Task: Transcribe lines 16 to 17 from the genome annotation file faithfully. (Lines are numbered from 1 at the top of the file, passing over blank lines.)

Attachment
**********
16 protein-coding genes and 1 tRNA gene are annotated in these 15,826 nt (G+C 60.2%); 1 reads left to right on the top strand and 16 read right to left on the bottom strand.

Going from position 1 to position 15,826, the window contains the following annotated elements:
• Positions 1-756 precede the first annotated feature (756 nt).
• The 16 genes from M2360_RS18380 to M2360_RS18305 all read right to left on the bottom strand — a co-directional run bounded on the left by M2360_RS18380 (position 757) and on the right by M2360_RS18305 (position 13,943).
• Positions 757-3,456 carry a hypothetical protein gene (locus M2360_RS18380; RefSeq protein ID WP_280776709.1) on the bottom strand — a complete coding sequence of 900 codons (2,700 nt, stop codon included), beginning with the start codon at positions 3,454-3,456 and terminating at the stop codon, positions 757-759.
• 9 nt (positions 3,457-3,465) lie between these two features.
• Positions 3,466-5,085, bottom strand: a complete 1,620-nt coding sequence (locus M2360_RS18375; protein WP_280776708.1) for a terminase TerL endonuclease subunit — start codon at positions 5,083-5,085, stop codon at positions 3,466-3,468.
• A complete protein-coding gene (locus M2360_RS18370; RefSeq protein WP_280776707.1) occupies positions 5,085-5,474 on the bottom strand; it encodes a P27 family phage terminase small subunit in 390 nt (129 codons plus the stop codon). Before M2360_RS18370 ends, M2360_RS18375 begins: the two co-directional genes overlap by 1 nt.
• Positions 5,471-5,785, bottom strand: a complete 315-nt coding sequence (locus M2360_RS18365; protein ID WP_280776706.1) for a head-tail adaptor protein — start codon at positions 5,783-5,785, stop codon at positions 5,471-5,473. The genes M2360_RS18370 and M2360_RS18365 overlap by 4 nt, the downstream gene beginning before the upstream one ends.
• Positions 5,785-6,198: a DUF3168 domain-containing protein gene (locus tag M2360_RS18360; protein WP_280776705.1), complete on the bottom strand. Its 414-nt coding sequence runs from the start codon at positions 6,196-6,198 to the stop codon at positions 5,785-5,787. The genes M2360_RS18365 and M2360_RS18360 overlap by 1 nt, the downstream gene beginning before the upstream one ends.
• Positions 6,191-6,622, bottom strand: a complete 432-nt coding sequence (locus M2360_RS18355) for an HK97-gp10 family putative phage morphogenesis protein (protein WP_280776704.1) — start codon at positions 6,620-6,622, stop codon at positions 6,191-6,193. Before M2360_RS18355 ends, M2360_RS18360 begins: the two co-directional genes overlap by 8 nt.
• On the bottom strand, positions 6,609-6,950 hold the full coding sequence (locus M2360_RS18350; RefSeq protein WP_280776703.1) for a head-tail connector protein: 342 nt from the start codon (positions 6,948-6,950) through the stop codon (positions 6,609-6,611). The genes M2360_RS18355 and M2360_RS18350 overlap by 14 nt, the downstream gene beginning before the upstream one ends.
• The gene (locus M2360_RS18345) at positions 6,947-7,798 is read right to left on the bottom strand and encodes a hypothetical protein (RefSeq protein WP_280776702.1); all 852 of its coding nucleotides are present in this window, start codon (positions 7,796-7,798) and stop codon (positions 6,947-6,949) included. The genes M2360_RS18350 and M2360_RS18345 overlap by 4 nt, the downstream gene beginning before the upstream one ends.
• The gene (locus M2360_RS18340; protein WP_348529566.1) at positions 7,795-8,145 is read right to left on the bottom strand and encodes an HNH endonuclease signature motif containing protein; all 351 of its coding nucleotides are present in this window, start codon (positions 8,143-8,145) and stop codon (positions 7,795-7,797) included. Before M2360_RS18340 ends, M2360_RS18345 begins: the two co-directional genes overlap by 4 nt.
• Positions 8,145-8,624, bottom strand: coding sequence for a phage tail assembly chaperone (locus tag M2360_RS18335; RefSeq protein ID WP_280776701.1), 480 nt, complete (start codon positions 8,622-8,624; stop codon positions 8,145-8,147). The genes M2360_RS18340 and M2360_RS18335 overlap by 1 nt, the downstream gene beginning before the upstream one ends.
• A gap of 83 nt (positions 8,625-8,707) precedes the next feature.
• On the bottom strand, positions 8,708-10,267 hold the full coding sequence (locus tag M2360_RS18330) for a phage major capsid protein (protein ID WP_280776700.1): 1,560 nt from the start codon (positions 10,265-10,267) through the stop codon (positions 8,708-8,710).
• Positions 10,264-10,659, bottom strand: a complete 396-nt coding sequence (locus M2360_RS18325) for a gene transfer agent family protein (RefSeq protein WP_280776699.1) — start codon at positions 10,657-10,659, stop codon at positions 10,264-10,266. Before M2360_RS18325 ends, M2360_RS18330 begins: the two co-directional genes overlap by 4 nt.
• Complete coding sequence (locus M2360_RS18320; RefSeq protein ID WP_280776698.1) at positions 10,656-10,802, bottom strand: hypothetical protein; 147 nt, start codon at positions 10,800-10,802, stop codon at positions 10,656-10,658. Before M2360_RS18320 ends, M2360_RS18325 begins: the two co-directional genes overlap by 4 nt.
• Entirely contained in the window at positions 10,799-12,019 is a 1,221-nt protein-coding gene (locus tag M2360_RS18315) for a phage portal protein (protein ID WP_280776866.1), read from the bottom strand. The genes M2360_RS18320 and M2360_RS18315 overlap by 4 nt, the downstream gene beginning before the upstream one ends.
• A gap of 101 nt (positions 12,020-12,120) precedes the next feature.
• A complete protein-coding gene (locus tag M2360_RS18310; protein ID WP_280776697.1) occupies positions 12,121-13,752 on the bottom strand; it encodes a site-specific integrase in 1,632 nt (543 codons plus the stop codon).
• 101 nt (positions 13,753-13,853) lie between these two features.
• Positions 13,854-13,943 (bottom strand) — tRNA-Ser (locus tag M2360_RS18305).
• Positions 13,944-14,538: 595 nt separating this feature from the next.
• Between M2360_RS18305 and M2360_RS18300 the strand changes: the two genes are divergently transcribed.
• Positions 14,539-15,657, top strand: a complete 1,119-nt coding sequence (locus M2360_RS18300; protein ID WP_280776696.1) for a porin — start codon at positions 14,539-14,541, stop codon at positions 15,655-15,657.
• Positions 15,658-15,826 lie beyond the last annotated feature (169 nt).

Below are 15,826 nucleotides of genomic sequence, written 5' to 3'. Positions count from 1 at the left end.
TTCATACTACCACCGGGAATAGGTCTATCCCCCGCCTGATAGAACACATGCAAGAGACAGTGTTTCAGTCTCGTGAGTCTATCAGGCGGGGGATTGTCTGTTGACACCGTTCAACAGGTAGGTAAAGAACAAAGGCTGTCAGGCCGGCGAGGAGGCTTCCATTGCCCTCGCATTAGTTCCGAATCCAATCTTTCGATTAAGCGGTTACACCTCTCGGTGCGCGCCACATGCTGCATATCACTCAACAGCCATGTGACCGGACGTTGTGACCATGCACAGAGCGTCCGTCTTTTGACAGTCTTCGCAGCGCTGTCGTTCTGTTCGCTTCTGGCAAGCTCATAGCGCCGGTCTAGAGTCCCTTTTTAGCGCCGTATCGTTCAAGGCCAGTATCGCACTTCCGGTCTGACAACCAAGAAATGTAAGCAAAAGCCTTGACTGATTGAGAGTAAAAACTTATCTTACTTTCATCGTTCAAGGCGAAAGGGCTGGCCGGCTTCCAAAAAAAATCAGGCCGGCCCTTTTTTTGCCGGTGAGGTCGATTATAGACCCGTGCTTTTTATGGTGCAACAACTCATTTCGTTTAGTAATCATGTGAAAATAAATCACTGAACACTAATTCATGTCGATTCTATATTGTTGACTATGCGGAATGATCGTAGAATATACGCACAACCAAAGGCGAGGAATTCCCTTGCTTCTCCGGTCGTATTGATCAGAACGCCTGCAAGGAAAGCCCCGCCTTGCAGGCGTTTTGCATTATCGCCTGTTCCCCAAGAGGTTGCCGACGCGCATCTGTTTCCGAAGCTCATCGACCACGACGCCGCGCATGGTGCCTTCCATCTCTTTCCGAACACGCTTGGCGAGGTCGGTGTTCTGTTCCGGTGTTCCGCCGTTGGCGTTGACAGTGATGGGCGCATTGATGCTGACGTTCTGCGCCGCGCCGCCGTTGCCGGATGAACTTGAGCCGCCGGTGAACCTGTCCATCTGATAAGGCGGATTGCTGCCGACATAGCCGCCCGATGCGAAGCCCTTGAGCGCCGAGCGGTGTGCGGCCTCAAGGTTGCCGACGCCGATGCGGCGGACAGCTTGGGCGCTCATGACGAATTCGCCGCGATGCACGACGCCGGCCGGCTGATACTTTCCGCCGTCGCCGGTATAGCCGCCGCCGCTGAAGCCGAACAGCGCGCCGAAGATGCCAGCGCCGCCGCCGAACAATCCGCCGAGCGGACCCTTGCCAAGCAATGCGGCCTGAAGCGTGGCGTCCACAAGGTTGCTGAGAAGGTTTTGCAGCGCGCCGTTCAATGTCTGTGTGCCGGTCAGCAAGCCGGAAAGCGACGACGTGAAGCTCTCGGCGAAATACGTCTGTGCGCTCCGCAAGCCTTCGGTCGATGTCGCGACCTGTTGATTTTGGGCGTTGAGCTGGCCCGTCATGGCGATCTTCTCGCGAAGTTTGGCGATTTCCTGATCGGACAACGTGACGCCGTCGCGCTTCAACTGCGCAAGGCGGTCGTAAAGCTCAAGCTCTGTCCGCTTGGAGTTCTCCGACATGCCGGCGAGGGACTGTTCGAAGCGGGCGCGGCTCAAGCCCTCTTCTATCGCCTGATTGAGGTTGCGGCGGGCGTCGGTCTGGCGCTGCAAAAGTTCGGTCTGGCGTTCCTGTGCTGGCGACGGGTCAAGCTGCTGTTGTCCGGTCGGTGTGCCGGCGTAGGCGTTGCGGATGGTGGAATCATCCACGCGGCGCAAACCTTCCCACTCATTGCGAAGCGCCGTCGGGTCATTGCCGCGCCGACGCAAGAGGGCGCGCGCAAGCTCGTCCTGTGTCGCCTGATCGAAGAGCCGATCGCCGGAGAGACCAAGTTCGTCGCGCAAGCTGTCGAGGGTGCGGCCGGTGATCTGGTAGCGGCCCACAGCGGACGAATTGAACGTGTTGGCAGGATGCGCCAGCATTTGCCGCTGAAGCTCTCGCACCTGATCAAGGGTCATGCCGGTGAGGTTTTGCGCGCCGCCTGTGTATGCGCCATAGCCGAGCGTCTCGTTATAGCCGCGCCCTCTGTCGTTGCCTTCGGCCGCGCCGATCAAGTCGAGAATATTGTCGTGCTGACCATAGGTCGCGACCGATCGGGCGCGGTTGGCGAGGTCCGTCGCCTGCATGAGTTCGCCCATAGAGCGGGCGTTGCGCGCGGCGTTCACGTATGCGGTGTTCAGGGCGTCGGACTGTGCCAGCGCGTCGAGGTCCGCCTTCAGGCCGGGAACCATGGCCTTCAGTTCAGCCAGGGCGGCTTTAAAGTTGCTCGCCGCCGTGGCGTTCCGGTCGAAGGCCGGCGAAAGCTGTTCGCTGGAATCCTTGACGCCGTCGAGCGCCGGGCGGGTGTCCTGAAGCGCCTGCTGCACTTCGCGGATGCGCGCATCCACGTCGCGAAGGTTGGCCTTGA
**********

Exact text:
• A gap of 83 nt (positions 8,625-8,707) precedes the next feature.
• On the bottom strand, positions 8,708-10,267 hold the full coding sequence (locus tag M2360_RS18330) for a phage major capsid protein (protein ID WP_280776700.1): 1,560 nt from the start codon (positions 10,265-10,267) through the stop codon (positions 8,708-8,710).